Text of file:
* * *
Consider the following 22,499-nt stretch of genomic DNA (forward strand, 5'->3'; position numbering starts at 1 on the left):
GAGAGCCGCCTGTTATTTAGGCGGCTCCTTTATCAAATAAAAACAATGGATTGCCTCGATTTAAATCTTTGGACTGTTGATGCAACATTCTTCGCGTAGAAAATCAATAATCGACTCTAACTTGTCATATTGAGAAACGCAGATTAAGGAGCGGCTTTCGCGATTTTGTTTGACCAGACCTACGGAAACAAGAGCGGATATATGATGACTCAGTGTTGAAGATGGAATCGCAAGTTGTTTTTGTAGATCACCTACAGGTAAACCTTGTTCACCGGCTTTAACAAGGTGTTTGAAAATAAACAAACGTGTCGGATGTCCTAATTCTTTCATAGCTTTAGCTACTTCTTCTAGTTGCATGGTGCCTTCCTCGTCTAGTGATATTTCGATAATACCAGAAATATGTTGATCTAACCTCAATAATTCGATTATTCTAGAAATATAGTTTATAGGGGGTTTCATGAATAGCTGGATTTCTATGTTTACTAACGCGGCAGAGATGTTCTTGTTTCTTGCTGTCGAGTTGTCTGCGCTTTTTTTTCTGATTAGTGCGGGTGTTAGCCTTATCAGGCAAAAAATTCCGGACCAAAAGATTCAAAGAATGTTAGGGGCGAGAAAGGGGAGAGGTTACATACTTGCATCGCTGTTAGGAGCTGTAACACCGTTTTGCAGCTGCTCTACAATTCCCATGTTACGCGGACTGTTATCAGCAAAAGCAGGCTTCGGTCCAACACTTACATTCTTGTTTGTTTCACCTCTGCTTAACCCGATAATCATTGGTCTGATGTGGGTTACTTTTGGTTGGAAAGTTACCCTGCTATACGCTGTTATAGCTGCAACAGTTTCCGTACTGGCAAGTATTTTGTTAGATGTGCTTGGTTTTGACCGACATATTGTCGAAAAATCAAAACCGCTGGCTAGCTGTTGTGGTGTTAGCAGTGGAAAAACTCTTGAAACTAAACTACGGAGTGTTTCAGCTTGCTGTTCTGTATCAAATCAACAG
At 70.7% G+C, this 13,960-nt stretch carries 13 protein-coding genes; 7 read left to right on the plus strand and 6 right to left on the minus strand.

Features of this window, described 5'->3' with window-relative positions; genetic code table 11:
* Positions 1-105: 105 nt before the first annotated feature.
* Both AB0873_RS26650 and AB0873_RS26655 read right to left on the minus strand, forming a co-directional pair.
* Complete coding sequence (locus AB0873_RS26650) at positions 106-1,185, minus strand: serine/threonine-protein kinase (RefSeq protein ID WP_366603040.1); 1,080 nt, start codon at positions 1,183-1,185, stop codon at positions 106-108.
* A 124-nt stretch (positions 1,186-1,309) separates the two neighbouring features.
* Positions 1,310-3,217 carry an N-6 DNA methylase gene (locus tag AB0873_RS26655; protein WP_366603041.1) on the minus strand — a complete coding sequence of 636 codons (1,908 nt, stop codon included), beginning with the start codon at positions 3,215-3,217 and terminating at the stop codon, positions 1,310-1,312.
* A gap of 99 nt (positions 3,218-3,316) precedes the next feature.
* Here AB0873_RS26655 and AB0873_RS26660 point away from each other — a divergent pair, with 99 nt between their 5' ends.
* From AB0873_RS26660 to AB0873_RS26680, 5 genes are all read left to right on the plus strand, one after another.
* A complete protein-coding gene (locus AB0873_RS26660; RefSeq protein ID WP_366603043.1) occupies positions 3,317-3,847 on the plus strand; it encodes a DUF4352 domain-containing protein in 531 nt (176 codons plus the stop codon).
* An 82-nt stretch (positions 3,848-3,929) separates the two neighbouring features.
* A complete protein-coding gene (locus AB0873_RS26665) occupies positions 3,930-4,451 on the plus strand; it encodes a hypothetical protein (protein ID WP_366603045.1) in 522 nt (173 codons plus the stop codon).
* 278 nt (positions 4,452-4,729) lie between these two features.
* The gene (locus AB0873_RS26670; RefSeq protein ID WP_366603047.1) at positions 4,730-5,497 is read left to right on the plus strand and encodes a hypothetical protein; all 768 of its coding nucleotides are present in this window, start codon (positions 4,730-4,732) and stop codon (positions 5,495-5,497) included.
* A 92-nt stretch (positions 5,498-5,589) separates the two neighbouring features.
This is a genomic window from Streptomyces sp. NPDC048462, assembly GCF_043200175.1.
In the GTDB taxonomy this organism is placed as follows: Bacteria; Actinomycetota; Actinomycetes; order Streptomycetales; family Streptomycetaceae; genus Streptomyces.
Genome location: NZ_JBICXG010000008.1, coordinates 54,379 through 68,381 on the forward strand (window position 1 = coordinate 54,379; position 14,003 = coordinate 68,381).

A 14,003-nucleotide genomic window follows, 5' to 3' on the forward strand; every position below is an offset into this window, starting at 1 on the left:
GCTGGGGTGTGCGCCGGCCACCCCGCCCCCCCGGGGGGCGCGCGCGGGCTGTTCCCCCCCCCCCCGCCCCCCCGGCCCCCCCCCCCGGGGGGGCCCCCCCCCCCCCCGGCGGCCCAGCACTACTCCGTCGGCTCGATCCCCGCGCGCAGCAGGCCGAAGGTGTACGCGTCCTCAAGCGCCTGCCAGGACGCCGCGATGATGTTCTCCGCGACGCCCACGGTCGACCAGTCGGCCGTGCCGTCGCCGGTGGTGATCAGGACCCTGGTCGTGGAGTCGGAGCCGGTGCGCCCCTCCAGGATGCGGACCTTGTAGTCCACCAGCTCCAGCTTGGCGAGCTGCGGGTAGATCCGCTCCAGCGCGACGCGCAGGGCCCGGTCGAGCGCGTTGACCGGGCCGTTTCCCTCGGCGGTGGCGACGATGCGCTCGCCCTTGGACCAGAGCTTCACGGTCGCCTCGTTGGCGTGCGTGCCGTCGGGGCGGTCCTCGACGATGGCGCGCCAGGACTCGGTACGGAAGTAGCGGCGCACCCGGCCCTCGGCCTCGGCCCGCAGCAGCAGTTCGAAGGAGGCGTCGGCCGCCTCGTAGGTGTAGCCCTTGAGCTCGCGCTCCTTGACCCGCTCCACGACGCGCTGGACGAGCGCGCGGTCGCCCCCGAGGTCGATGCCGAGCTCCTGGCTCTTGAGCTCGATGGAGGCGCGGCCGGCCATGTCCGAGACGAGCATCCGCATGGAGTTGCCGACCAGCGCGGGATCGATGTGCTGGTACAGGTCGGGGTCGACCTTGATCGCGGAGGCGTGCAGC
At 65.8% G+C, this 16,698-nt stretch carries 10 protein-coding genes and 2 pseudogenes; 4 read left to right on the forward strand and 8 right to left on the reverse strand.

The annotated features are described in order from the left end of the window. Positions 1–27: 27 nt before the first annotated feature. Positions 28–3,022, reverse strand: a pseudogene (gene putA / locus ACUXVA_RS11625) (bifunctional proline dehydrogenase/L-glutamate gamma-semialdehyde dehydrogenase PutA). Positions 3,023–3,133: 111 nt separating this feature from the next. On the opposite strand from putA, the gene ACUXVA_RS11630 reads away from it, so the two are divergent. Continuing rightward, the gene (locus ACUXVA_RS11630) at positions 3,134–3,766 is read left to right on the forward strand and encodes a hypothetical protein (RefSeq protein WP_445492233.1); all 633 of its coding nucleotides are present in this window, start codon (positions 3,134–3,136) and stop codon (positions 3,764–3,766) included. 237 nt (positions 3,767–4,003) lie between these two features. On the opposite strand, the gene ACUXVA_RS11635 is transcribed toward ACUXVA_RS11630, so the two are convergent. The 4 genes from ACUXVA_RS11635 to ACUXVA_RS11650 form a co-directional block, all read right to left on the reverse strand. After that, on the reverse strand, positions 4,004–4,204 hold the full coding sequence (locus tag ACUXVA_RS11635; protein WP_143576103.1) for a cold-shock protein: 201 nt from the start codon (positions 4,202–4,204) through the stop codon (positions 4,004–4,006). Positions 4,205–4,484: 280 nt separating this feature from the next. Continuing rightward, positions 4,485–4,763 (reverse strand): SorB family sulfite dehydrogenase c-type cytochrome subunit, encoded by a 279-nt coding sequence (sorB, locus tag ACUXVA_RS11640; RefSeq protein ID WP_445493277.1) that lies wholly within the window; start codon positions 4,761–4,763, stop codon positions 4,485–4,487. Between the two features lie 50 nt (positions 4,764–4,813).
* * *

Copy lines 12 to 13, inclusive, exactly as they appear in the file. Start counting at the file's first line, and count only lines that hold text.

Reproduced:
* From AB0873_RS26660 to AB0873_RS26680, 5 genes are all read left to right on the plus strand, one after another.
* A complete protein-coding gene (locus AB0873_RS26660; RefSeq protein ID WP_366603043.1) occupies positions 3,317-3,847 on the plus strand; it encodes a DUF4352 domain-containing protein in 531 nt (176 codons plus the stop codon).